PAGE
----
* The HIV Research Section of the San Francisco Department of Public Health invites readers to participate in a raffle to raise awareness of Project T, the new HIV prevention study for gay and bisexual men  and to increase awareness about new HIV prevention strategies, in light of World AIDS Day. Any person who signs up for its newsletter on HIV clinical trials research between December 1 and December 20 is automatically entered into a raffle to receive an iPod Nano or equivalent gift certificate on iTunes. Emails won’t be marketed or shared. You can sign up at www.helpfighthiv.org.

* Eduardo Hernandez, executive director of The Center in Honolulu, which serves the LGBTIQ community there, alerts me to the news that the state is poised to lose funding for the Hawaii AIDS Clinical Trials Unit (HACTU), which is part of a cooperative group consisting of 34 AIDS Clinical Trials Units (ACTUs) in the United States and a collaborative network of 12 International Clinical Trials Units. NIH plans to shutter the facility. Eduardo would like to get folks (not just in HI)  involved to contact legislators and policymakers to keep this research facility in the Pacific. You can read more about the dilemma here, here and here.* In NYC, a a public service announcement (PSA) competition will take place today for all New York City public high schools students. The “What’s Your Angle: Teens Take on AIDS” competition is meantto challenge young New Yorkers to engage in critical dialogue about how their generation is being affected by HIV/AIDS.

NetAid will open registration for the challenge, providing students with educational materials about global HIV/AIDS and training on communication and messaging techniques (visit http://www.netaid.or… for details). Teams of one to 10 students will then have six weeks to explore the issue of HIV/AIDS in both a local and global context, discover solutions for addressing the problems, express them creatively and powerfully in a short video.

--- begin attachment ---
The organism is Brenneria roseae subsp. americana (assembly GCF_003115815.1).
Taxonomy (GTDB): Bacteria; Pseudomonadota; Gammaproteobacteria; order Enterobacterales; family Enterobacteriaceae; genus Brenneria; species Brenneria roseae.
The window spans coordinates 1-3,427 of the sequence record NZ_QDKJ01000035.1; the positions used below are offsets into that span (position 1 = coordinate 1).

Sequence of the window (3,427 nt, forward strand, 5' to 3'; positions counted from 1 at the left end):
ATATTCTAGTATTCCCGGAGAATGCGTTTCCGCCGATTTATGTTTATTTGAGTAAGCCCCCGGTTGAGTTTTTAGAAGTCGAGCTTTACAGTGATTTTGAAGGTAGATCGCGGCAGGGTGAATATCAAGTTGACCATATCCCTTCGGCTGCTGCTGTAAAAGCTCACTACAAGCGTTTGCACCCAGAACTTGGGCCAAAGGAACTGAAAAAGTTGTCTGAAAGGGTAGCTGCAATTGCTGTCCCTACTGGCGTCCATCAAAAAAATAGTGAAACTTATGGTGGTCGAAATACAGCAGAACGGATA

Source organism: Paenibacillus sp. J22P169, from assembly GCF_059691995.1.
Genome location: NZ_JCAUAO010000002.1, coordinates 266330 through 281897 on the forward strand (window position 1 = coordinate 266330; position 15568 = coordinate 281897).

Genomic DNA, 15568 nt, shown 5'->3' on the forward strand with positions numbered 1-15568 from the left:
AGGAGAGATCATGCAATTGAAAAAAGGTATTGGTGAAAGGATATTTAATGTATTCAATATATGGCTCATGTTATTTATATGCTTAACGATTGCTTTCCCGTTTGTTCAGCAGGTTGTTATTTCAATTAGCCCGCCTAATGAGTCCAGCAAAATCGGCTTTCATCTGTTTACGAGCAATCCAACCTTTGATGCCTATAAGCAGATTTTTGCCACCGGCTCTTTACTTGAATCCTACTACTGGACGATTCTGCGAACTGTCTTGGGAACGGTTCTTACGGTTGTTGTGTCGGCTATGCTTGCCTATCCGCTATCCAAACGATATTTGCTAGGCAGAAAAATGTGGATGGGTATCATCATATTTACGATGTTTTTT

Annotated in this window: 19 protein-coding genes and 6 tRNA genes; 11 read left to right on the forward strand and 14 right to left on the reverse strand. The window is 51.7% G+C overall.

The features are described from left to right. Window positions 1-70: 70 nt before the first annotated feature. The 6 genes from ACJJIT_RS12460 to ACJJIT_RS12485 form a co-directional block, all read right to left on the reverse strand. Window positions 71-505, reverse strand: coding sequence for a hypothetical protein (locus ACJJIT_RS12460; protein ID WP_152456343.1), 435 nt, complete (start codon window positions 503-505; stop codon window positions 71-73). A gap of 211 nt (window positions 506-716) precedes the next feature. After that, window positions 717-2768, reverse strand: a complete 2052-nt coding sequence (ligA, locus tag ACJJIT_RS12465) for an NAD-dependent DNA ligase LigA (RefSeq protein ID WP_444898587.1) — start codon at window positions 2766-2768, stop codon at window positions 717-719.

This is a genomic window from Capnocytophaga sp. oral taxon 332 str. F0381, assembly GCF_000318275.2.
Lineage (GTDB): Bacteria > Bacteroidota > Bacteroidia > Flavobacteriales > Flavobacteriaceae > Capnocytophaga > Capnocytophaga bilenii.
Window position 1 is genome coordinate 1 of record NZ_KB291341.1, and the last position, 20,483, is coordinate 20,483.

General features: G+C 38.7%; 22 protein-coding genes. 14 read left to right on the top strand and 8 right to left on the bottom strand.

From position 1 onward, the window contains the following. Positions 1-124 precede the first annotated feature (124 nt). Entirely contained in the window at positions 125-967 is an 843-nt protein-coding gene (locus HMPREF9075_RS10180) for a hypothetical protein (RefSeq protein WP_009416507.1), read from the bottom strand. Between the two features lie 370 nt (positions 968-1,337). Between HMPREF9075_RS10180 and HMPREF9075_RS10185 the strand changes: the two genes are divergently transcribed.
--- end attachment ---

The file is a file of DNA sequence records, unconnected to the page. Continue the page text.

After reviewing videos online, a panel of expert judges from the public health, media, culture and education fields will select a winning team. The team will spend a day with Cable Positive, learning techniques of shooting, directing and film production to transform their video into a professional PSA. The final PSA will be aired on both NetAid and Cable Positive’s websites, with pending plans for a television airing on June 27, National HIV Testing Day.

* Incoming House Majority Leader Nancy Pelosi released a statement on World AIDS day:

“In San Francisco alone, we have lost more than 18,000 friends, family and loved ones to this disease. Yet as we grieve for those we have lost, we are filled with hope as we see the strength of those with HIV/AIDS who are fighting and living full lives. This would not be possible without the help of the federal government through initiatives such as the Ryan White CARE Act. The act has greatly improved the quality and availability of health care services for people living with and affected by HIV and AIDS. I was proud to be a part of the creation of the Ryan White CARE Act, and I was saddened this year to oppose its reauthorization because the funding level was not adequate to meet the needs of those served. Resources are critical to preventing and treating this disease, and we are not allocating enough at home or around the world.

“On World AIDS Day, let us come together to renew our call to fight this global pandemic and strengthen our commitment to helping those affected by HIV/AIDS.”

* Papa Ratzi clings to the fantasy that abstinence ed alone will halt the AIDS pandemic; he should check his mailbox. Catholics for a Free Choice will deliver a letter to the Pope signed by people from more than 110 countries (including 25 members of the European Parliament) asking him to  rescind the ban on the use of condoms. Jon O’Brien, executive vice president of Catholics for a Free Choice:

“The injunction against condoms was created at a time when AIDS did not exist. A leader’s first commitment should always be to those he serves, not to a dated ideology. By lifting the ban on condoms, he will enable couples and families the world over to protect themselves and their loved ones from the ravages of AIDS, and choose a truly pro-life path.”

* And Jay has a message for everyone — get tested!

Seriously folks, I understand the anxiety associated with an HIV test. One of my first thoughts when I found out I was positive was “at least I never have to take another one of these awful HIV tests!” Trust me, I get it!

…Wearing red ribbons is a nice gesture. But at the end of the day, it doesn’t mean a hill of beans. Getting tested on the other hand means knowing your status. And whatever the result, knowledge is power.

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Pam Spaulding